So this is my first free 15 minutes all day long. It’s been a long day. I really wanted to do my 15 minutes in the morning, over coffee, but the Baby had other plans. I just kicked the Boy off the computer–he’s been on for more hours than I’m willing to admit and I thought, “Great, the Baby is asleep, the Boy is getting ready for bed and the husband is gone. I can do my writing.” No sooner had my butt his the chair when I hear, “Hey Mom?
“I’m sorry, Mom isn’t here right now. If you’d like to leave your name and number, she’ll be sure to get right back to you.”
Sometimes we just have to do that. Sometimes we have to say “no” to things that aren’t of the moment. The Boy’s “Hey Mom?” wasn’t of the moment. We’d spent the whole day together and he didn’t have any pending needs beyond hearing himself talk. Or he probably wanted string, “Only 6 feet. But you can’t ask why. And it has to be really strong.” Yeah, I’ll file that under, “Not in your life.”
But it is hard to say no to him. It’s hard to say no to a lot of people. And things. I really try to not over-commit our family but sometimes I really feel like we are in a giant hamster wheel. And just when one day is winding down, I’m planning for the next day’s activities. And, because I’m a “planner and a fixer” (I’ve decided that’s a better term than “neurotic worrier”) I need to have a backup plan for my plan. And sometimes another backup plan on top of that. What if it rains? What if someone is sick? What if the car has a flat tire? What if there is suddenly world peace and everyone is standing around, singing “I’d like to teach the world to sing” and we have 15 minutes to make it to the movies? What if?
So I set my timer to 15 minutes and started writing. I have brain freeze. I need to get past the fact that I won’t write ANYTHING of substance in 15 minutes and that the point isn’t the output–it’s the process. Every November I participate in NANOWRIMO–National Novel Writing Month. I’ve done it for the past 3 years. The first two years were a piece of cake. Last year….not so much. Let it be said, I did have a baby but, shesh, like THAT gets to be my “get out of jail for free” card for the rest of my life? The point of NANOWRIMO is to write 50,000 words in 1 month. Wow–how huge. That’s 1666 words a day. That’s still pretty big. Almost too big to bother trying. How can anyone with a job/career, life, family, activities EVER write 1666 words in one day? Or 50,000 words in 30? A lot of people ask me what I win if I finish. I always say, “bragging rights.” “What do you mean?” they ask. “When I’m at a party and people ask me what I do, I get to HONESTLY say that I’ve written a novel (now two).” How many novels have you written? Now I won’t say, by any stretch of the imagination that my novels are good–no way. What NANOWRIMO gives you is (535) a shitty first draft. Which, again I say, how many shitty first drafts of novels do you have?
The other thing NANOWRIMO gives you is an opportunity to start a new habit. I know they (whoever the heck “they” are) say it takes 12 weeks to make a new habit, but a month gives you a third of the way there. Write everyday and at the end of the month, you could have a novel. Start editing the novel on January 1st (take off December to let the novel bake) and at the end of the year you could have a not so shitty final draft. Several people from NANOWRIMO have gone on to have their novels published. Some, more than one.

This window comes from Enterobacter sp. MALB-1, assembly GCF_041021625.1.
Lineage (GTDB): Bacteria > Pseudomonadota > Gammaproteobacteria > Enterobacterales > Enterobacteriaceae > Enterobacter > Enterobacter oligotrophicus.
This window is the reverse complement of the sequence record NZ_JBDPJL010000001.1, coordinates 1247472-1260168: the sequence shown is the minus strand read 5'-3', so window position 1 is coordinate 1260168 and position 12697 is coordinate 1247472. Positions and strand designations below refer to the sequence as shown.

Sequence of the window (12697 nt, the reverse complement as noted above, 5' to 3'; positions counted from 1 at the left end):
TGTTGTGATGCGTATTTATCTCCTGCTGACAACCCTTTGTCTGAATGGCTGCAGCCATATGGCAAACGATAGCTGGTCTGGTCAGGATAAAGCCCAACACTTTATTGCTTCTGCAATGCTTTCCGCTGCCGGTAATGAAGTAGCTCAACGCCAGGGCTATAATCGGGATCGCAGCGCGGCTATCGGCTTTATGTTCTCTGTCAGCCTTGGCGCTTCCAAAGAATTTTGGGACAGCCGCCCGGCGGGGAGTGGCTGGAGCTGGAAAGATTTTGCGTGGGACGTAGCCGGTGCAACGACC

But still–50,000 words. Even the 1666. That still sounds like a lot to do in one day. Actually, you COULD do your entire daily word count in an hour or two. I know that sitting in front of a computer and staring at the blank page can be terribly intimidating. The moment I sat down here, all my creativity just flew out the window. Believe me, I’d been much funnier and insightful thirty seconds before I put my daughter down for bed. There is something about staring at a dream–no matter what that dream is–that freezes us up inside. The painter suddenly wants to wash his brushes. The graphic designer needs to back up her hard drive. The scrapbooker needs to organize her supplies. The writer needs to fold laundry. Or knit. But the knitter–she’s doing the dishes.
I wonder why we suddenly freeze up when we are given the opportunity to be free–to express ourselves. Straight out–I’d say it’s fear. What if the painting/design/page/story isn’t good enough. What if I don’t have enough talent. But talent isn’t contained in a solid glass. Talent is like a sponge that absorbs everything we touch. You can’t “not have enough talent” if you have a love and passion for your craft. Do not confuse talent for success. They are two very different things–often complete opposites. There are MANY talented people who aren’t “successful” in terms of money or fame. And there are many successful people who don’t have talent. They may have luck, connections, intuition, friends, and skill, but they aren’t talented.
Well, my 15 minutes ended about 3 paragraphs ago. Right where the 535 is. I marked what my word count was at the moment the timer went off. In 15 minutes, I wrote 535 words. That would be about 1/3 of my daily word count. In just 15 minutes. These last three-four paragraphs took another 10 minutes (including being interrupted by a phone call from the Girl. Something about needing help on her computer game. And now, my word count is 1000. 15 minutes. That’s all it takes to write a novel. See you tomorrow for another 15.